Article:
There are no conflicted characters. This of course is unrealistic, because it just doesn’t happen with normal human beings – so it tends to cast a caricature-like pall around the characters.

There’s no middle ground between good and evil to confuse the reader, she makes the difference very clear. And she spares no contempt toward those who differ from her belief system.

This all good or all bad approach to characters creates on occasion an almost laughably superficial and naive plot. For instance in Atlas, one poorly developed character, Cuffy Teigs, takes over “Project X”, a top secret weapon that uses sound waves with the capacity to destroy on the magnitude of a nuclear bomb. At one point Teigs becomes so irrational and animated that he just starts pulling levers and flipping switches on the machine’s control panel, just to prove he has the authority to do it if he wants to. In the process he blows everything up within a 100 mile radius, including himself. I’ve checked my premises, and this just isn’t sufficiently plausible for a quality work of fiction.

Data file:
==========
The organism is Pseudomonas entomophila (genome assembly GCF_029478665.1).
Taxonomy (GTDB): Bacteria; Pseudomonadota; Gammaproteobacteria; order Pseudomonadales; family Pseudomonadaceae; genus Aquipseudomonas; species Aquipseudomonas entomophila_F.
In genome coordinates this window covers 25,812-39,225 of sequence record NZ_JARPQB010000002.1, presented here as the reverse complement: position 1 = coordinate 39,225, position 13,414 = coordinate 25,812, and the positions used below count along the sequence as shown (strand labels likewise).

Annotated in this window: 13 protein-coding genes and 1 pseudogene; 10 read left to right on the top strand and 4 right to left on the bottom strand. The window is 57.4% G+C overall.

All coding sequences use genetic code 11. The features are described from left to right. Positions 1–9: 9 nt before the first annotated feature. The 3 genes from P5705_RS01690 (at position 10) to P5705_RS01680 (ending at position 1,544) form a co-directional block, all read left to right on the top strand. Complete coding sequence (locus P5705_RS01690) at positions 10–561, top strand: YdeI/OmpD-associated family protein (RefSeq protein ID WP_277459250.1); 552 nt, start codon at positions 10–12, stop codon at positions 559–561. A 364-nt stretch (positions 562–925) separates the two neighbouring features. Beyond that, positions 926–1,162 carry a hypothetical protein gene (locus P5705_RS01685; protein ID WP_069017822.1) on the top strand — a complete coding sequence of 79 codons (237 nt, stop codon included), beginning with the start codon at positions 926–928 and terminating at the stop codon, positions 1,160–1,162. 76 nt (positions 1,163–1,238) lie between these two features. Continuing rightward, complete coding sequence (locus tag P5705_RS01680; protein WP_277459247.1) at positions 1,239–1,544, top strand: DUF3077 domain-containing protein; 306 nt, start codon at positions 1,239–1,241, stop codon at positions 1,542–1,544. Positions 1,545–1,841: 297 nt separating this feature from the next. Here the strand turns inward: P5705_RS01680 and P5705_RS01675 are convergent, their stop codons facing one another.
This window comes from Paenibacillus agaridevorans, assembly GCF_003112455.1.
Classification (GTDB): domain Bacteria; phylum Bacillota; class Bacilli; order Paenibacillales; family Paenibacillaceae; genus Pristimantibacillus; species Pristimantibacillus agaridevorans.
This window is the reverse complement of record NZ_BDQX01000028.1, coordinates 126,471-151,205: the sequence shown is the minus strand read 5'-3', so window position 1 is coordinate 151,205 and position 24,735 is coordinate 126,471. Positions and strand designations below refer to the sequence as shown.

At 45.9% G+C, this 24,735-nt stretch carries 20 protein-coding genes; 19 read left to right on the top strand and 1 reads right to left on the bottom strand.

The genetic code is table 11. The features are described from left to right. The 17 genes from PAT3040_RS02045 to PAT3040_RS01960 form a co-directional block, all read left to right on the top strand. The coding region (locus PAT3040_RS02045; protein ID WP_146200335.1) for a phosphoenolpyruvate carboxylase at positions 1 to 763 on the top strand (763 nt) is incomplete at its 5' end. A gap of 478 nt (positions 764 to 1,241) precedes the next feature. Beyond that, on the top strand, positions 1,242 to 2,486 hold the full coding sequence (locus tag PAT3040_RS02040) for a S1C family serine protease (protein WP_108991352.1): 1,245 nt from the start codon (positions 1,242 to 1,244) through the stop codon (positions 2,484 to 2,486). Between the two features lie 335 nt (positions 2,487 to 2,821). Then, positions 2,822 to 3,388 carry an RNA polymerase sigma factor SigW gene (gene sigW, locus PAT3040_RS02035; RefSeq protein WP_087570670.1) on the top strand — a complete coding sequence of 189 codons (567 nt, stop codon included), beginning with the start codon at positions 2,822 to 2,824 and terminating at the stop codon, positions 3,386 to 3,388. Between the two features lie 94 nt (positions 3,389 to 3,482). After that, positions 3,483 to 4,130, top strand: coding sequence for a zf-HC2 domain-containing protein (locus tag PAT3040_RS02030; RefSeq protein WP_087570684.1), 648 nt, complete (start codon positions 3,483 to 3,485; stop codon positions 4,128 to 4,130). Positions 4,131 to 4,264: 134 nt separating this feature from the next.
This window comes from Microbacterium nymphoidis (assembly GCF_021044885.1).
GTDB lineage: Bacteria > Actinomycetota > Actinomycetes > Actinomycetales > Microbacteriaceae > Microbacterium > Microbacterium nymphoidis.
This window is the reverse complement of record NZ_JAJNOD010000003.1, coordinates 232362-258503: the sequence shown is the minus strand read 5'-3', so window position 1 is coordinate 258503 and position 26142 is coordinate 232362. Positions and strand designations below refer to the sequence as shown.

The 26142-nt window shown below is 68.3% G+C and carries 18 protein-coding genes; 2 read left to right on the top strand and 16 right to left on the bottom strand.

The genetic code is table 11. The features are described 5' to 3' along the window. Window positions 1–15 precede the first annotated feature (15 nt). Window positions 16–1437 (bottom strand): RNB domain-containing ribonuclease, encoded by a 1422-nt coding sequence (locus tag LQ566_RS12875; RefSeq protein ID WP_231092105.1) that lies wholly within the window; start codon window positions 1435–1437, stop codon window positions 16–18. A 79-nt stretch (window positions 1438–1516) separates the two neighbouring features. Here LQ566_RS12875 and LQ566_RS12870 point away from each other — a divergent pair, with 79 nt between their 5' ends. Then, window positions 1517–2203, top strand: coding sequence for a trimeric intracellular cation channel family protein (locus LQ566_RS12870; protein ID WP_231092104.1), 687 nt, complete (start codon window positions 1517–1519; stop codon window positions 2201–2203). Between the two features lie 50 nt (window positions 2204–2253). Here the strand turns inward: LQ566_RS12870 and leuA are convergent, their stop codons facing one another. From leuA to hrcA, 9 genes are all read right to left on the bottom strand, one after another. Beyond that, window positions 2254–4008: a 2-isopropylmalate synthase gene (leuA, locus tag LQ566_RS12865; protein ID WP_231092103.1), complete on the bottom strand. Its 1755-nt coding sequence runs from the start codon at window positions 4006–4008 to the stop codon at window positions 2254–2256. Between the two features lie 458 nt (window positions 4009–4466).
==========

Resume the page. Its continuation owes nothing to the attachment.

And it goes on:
Another insufficiently developed superficial character is the brief encounter with the social worker in Atlas, a woman portrayed as a nosy busybody, prying and making false assumptions about the Cheryl Taggart character (also poorly developed). The brief accusations against Cheryl by the social worker are the straws that break the camel’s back and sends poor Cheryl off to the East River to commit suicide.